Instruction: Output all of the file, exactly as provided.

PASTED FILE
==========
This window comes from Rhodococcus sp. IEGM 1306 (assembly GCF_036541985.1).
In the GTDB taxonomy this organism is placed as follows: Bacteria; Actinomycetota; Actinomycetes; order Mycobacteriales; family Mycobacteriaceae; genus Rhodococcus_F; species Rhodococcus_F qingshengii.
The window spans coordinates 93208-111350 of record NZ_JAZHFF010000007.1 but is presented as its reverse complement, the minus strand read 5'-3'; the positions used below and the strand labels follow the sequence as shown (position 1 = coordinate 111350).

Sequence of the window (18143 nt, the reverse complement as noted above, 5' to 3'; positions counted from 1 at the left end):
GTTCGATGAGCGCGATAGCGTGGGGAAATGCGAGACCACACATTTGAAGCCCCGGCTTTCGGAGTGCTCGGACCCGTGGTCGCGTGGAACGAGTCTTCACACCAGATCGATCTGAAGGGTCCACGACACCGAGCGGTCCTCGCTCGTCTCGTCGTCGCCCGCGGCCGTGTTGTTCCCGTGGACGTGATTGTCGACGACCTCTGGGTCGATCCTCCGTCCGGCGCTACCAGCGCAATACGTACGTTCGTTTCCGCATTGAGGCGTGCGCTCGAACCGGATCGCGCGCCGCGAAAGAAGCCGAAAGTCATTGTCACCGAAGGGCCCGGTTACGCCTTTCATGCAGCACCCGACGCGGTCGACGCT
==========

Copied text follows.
This window comes from Rhodococcus sp. IEGM 1306 (assembly GCF_036541985.1).
In the GTDB taxonomy this organism is placed as follows: Bacteria; Actinomycetota; Actinomycetes; order Mycobacteriales; family Mycobacteriaceae; genus Rhodococcus_F; species Rhodococcus_F qingshengii.
The window spans coordinates 93208-111350 of record NZ_JAZHFF010000007.1 but is presented as its reverse complement, the minus strand read 5'-3'; the positions used below and the strand labels follow the sequence as shown (position 1 = coordinate 111350).

Sequence of the window (18143 nt, the reverse complement as noted above, 5' to 3'; positions counted from 1 at the left end):
GTTCGATGAGCGCGATAGCGTGGGGAAATGCGAGACCACACATTTGAAGCCCCGGCTTTCGGAGTGCTCGGACCCGTGGTCGCGTGGAACGAGTCTTCACACCAGATCGATCTGAAGGGTCCACGACACCGAGCGGTCCTCGCTCGTCTCGTCGTCGCCCGCGGCCGTGTTGTTCCCGTGGACGTGATTGTCGACGACCTCTGGGTCGATCCTCCGTCCGGCGCTACCAGCGCAATACGTACGTTCGTTTCCGCATTGAGGCGTGCGCTCGAACCGGATCGCGCGCCGCGAAAGAAGCCGAAAGTCATTGTCACCGAAGGGCCCGGTTACGCCTTTCATGCAGCACCCGACGCGGTCGACGCT